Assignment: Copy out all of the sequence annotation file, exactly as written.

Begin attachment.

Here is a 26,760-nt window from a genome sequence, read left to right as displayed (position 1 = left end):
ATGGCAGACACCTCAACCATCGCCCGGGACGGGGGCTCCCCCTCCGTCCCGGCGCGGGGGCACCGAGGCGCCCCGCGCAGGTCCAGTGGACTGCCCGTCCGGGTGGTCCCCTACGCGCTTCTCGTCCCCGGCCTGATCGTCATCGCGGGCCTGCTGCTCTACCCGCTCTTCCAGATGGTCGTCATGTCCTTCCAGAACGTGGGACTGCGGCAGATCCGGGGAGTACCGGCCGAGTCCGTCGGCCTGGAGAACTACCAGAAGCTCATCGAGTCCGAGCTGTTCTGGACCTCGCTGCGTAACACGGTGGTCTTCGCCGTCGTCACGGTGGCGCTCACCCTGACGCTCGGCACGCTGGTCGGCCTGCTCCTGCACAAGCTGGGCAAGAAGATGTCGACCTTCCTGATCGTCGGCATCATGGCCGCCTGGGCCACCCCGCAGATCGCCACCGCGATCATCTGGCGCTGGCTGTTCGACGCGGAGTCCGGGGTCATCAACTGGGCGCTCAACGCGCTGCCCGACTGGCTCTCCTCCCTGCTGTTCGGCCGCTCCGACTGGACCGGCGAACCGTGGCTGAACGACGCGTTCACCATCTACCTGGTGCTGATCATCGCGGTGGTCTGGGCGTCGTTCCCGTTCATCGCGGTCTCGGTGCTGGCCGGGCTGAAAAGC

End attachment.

Here is a 26,760-nt window from a genome sequence, read left to right as displayed (position 1 = left end):
ATGGCAGACACCTCAACCATCGCCCGGGACGGGGGCTCCCCCTCCGTCCCGGCGCGGGGGCACCGAGGCGCCCCGCGCAGGTCCAGTGGACTGCCCGTCCGGGTGGTCCCCTACGCGCTTCTCGTCCCCGGCCTGATCGTCATCGCGGGCCTGCTGCTCTACCCGCTCTTCCAGATGGTCGTCATGTCCTTCCAGAACGTGGGACTGCGGCAGATCCGGGGAGTACCGGCCGAGTCCGTCGGCCTGGAGAACTACCAGAAGCTCATCGAGTCCGAGCTGTTCTGGACCTCGCTGCGTAACACGGTGGTCTTCGCCGTCGTCACGGTGGCGCTCACCCTGACGCTCGGCACGCTGGTCGGCCTGCTCCTGCACAAGCTGGGCAAGAAGATGTCGACCTTCCTGATCGTCGGCATCATGGCCGCCTGGGCCACCCCGCAGATCGCCACCGCGATCATCTGGCGCTGGCTGTTCGACGCGGAGTCCGGGGTCATCAACTGGGCGCTCAACGCGCTGCCCGACTGGCTCTCCTCCCTGCTGTTCGGCCGCTCCGACTGGACCGGCGAACCGTGGCTGAACGACGCGTTCACCATCTACCTGGTGCTGATCATCGCGGTGGTCTGGGCGTCGTTCCCGTTCATCGCGGTCTCGGTGCTGGCCGGGCTGAAAAGC